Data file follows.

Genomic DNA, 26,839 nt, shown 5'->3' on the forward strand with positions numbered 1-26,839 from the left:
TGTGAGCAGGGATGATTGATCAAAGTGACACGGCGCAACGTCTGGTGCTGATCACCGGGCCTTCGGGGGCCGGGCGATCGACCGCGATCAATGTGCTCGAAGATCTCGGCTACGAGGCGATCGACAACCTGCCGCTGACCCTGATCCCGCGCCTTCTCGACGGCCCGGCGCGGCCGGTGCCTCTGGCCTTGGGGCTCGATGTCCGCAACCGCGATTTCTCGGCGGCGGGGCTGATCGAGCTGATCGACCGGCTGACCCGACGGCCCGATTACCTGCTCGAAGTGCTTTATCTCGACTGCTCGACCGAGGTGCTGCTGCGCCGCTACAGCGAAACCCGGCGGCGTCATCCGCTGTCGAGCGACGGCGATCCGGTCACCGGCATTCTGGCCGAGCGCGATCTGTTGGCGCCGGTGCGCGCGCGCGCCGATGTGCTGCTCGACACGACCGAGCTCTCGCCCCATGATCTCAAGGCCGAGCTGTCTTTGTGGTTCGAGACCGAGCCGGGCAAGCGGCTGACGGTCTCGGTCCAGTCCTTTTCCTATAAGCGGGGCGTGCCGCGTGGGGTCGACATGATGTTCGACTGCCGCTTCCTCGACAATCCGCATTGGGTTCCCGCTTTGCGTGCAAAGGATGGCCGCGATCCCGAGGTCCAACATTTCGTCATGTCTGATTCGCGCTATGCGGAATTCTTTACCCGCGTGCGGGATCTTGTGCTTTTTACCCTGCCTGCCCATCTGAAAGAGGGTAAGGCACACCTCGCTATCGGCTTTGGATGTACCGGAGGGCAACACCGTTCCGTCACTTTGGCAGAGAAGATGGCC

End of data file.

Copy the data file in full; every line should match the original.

Genomic DNA, 26,839 nt, shown 5'->3' on the forward strand with positions numbered 1-26,839 from the left:
TGTGAGCAGGGATGATTGATCAAAGTGACACGGCGCAACGTCTGGTGCTGATCACCGGGCCTTCGGGGGCCGGGCGATCGACCGCGATCAATGTGCTCGAAGATCTCGGCTACGAGGCGATCGACAACCTGCCGCTGACCCTGATCCCGCGCCTTCTCGACGGCCCGGCGCGGCCGGTGCCTCTGGCCTTGGGGCTCGATGTCCGCAACCGCGATTTCTCGGCGGCGGGGCTGATCGAGCTGATCGACCGGCTGACCCGACGGCCCGATTACCTGCTCGAAGTGCTTTATCTCGACTGCTCGACCGAGGTGCTGCTGCGCCGCTACAGCGAAACCCGGCGGCGTCATCCGCTGTCGAGCGACGGCGATCCGGTCACCGGCATTCTGGCCGAGCGCGATCTGTTGGCGCCGGTGCGCGCGCGCGCCGATGTGCTGCTCGACACGACCGAGCTCTCGCCCCATGATCTCAAGGCCGAGCTGTCTTTGTGGTTCGAGACCGAGCCGGGCAAGCGGCTGACGGTCTCGGTCCAGTCCTTTTCCTATAAGCGGGGCGTGCCGCGTGGGGTCGACATGATGTTCGACTGCCGCTTCCTCGACAATCCGCATTGGGTTCCCGCTTTGCGTGCAAAGGATGGCCGCGATCCCGAGGTCCAACATTTCGTCATGTCTGATTCGCGCTATGCGGAATTCTTTACCCGCGTGCGGGATCTTGTGCTTTTTACCCTGCCTGCCCATCTGAAAGAGGGTAAGGCACACCTCGCTATCGGCTTTGGATGTACCGGAGGGCAACACCGTTCCGTCACTTTGGCAGAGAAGATGGCC